The Conductor’s Corner

conductor image

So you want to be a conductor?  You’re crazy – stop now, and go on enjoying your life.  Psshh, conducting…why would you want to do that?

Oh, you’re still here?  Good for you.  You must love music as much as life, itself.  You’ve probably played under the batons of great conductors and been inspired by their musicianship, imagination, aural acuity and artistic vision.  Or perhaps you’ve played under the baton of too many poor conductors – those that waste time, talk too much, are inefficient and uninspiring.

Unfortunately, there are a lot of poor conductors out there.  They’re probably trying their best (let’s hope), but they simply lack the basic skills and technique – the fundamentals that are essential to conducting.

The sad truth is, it’s not their fault.  Conducting pedagogy is still in its infancy.  It’s not codified (except for a few outstanding texts), and ‘good conducting’ appears to be highly subjective.  Those that have made it to the podium have likely worked their tails off to get there, but the poor conductors simply don’t know what they don’t know.

I am honored to have been asked by aspiring young conductors, “May I study conducting with you?”  Of course I am delighted in students’ interest, and happy to share any insights/wisdom I have gained along my own journey.

No matter the skill level of the student, there are some invariables that any beginning conductor should consider:

  1. You must be exceptional on your primary instrument.  If you have not distinguished yourself as a reputable instrumentalist/vocalist, you’re not ready to lead an ensemble.  A caveat to this – all musicians should sing, willingly, to the best of their ability.
  2. How are your keyboard skills?  They can be better, and you must develop them.
  3. Experience as much music as you can – performing in different styles and genres gives you insight into the full spectrum of music.  Each area informs and enriches one another.
  4. Watch other great conductors at work.  YouTube is an amazing resource for this…you can and should watch superb rehearsals and performances of the world’s greatest conductors.  Nothing beats the real thing though…get yourself to the concert hall, and see if you can get access to a rehearsal.  Bring your score!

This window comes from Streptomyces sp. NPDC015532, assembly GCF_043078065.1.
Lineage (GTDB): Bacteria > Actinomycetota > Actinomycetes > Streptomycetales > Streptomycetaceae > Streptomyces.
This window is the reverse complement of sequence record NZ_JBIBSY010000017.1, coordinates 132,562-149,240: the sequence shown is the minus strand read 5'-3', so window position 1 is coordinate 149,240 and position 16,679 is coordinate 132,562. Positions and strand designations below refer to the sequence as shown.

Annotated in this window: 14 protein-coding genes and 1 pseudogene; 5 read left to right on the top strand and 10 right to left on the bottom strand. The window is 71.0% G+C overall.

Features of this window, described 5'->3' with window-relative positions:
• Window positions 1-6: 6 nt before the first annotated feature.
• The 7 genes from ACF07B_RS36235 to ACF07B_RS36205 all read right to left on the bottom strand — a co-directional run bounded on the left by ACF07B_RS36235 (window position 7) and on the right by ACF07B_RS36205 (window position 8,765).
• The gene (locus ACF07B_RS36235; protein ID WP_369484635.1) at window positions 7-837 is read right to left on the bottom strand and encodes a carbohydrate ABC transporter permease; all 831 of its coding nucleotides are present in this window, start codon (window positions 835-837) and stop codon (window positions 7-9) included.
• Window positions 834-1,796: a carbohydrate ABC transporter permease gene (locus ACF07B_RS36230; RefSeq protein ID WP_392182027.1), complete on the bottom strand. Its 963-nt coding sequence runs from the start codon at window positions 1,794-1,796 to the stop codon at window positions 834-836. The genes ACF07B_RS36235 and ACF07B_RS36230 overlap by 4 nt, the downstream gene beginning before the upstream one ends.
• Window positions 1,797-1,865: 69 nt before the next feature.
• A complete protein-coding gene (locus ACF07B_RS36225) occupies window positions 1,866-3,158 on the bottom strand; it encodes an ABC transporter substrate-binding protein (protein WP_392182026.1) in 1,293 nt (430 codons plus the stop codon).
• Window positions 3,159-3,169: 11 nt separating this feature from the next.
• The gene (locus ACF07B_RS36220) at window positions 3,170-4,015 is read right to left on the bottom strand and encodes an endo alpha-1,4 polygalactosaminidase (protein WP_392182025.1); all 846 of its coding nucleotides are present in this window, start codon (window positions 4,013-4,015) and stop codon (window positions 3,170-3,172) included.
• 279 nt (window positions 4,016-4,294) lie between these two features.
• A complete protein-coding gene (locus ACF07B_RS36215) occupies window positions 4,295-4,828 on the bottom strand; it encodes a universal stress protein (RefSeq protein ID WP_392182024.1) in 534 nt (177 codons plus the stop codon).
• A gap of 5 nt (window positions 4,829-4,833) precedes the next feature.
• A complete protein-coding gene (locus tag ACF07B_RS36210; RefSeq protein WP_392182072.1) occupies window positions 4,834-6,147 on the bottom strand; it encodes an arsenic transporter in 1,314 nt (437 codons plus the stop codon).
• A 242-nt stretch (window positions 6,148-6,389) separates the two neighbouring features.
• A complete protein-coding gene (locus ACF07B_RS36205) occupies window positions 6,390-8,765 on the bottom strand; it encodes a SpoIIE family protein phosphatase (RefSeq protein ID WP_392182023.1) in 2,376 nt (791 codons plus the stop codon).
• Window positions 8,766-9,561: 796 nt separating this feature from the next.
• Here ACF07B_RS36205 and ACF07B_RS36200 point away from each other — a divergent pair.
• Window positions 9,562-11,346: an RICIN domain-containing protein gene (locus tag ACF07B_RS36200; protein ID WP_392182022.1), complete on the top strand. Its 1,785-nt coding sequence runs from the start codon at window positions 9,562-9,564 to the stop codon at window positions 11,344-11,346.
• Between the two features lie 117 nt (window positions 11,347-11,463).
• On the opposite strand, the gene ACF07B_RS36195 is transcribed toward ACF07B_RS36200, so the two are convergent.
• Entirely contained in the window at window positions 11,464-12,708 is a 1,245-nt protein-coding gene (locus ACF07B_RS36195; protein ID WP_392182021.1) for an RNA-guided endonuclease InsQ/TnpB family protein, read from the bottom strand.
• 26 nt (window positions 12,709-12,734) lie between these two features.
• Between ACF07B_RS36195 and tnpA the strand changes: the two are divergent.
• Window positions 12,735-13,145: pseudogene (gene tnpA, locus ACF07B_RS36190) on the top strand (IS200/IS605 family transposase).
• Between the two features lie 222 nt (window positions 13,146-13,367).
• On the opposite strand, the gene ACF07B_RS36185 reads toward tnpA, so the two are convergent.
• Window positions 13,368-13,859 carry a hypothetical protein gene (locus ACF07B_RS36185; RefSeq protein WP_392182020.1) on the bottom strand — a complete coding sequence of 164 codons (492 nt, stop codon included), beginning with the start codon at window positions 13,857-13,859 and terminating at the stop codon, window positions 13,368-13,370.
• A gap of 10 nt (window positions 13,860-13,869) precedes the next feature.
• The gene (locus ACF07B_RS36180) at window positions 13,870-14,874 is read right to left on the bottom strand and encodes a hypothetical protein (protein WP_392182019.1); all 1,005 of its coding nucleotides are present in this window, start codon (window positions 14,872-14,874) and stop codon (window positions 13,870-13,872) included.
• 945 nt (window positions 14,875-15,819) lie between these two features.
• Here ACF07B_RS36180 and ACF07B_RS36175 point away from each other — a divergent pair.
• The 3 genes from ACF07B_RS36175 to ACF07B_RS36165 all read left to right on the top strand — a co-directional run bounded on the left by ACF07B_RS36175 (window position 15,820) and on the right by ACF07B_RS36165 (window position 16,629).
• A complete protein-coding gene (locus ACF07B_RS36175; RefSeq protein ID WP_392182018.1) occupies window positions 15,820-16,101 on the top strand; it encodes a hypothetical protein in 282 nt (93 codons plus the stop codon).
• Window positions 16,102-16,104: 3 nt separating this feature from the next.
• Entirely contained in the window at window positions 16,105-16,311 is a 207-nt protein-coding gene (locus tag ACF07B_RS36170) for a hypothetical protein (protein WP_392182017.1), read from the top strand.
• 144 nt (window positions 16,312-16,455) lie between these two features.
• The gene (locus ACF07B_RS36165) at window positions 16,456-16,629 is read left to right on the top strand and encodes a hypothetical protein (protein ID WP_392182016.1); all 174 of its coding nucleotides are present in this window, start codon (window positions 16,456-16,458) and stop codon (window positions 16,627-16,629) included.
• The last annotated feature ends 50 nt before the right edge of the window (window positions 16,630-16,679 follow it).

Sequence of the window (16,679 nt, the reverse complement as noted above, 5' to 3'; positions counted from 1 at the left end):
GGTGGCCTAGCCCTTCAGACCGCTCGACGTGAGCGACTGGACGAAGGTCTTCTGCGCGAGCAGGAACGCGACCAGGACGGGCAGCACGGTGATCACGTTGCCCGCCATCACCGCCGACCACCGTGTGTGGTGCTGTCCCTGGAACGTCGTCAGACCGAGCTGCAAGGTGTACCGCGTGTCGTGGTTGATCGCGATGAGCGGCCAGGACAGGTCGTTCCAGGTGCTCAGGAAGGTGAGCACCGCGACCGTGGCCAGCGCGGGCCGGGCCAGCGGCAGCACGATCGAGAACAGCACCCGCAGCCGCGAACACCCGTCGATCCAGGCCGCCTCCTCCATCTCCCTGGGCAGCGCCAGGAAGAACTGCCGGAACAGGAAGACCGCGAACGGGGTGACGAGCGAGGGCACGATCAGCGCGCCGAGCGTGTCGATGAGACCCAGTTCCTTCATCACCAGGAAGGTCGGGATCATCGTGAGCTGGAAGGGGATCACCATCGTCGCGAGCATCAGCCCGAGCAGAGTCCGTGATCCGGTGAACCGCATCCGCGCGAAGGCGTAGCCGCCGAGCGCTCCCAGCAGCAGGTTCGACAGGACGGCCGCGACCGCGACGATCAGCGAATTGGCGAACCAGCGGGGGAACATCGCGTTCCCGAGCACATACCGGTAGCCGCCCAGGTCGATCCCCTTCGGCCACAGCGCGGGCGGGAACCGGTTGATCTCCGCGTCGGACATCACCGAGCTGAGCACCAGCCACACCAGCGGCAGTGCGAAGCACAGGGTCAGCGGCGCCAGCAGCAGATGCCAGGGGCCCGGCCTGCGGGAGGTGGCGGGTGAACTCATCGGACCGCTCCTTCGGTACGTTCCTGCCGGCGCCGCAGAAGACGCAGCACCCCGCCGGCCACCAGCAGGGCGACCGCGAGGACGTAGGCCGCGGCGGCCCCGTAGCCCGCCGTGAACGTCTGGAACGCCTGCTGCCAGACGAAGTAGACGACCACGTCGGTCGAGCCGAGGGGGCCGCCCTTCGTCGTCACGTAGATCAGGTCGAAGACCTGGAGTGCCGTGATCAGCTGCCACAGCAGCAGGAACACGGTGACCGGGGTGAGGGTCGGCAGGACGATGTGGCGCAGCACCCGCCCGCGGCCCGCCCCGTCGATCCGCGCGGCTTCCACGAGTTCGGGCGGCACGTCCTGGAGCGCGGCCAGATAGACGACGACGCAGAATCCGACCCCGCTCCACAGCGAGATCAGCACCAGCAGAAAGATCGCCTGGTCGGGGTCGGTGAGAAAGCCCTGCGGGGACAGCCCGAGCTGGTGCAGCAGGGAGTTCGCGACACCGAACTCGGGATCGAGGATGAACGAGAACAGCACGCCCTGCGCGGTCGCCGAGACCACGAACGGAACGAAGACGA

5. The only way to learn how to conduct is to conduct.  Recordings are wonderful, but they teach you nothing about how people respond to your gestures.  Get a small ensemble together and record your rehearsals.  In the meantime, you can record your own practice and then playback that recording while you sit at the piano and play with what you see…that’s awfully revealing.

lenny and score

If you already know and are engaged in this approach, good for you.  Your next step is to seek out the best conducting teacher you can find.  They can provide you with guidance on appropriate repertoire, access to an ensemble and real-time feedback, taking you forward on your conducting journey.

Access to teachers:

  • There are multiple workshops around the world, but they can be expensive, so choose wisely.
  • Summer festivals, such as Tanglewood and Aspen, have been a steadfast pathway to the podium for decades.
  • Graduate programs are an outstanding way to gain practical experience as a conductor, short of becoming an assistant conductor/conducting fellow with a professional ensemble.

Graduate programs in conducting are typically funded by the institution, or are accompanied with a substantial scholarship.  They afford you an opportunity to study with a teacher who can give you individual guidance and attention, along with an ensemble to work with routinely.  The most ideal graduate conducting programs not only allow you to work with student ensembles, but they also have an ensemble solely for conducting students.  Obviously, these programs are more competitive, but they are the most ideal.

Distinguish-Yourself

Competition is a reality with this business, so how can you distinguish yourself?

  1. Be prepared, be professional, be sincere.  Those are words to live by.
  2. Build your network – keep in touch with people that you’ve worked with/for and consider joining some of the professional associations out there for access to job postings and mentors.
  3. Seek out opportunities that are aligned with your passions, which may mean saying, “yes” to something even when your plate feels too full.
  4. Get the best training you can, and stretch beyond what’s comfortable – that’s how you learn.

Once you’re ready to get out there, but you haven’t won the big job yet, consider submitting your materials for some of the conducting competitions out there.  They are also a wonderful way to further your career – usually accompanied by a monetary prize, and often multiple performance opportunities.

No matter where you are in your journey, there is one tool that every conductor needs – a good video camera.  Here are some great options:

If you have any questions, please never hesitate to get in touch with me – I’ll help as much as I can!

 

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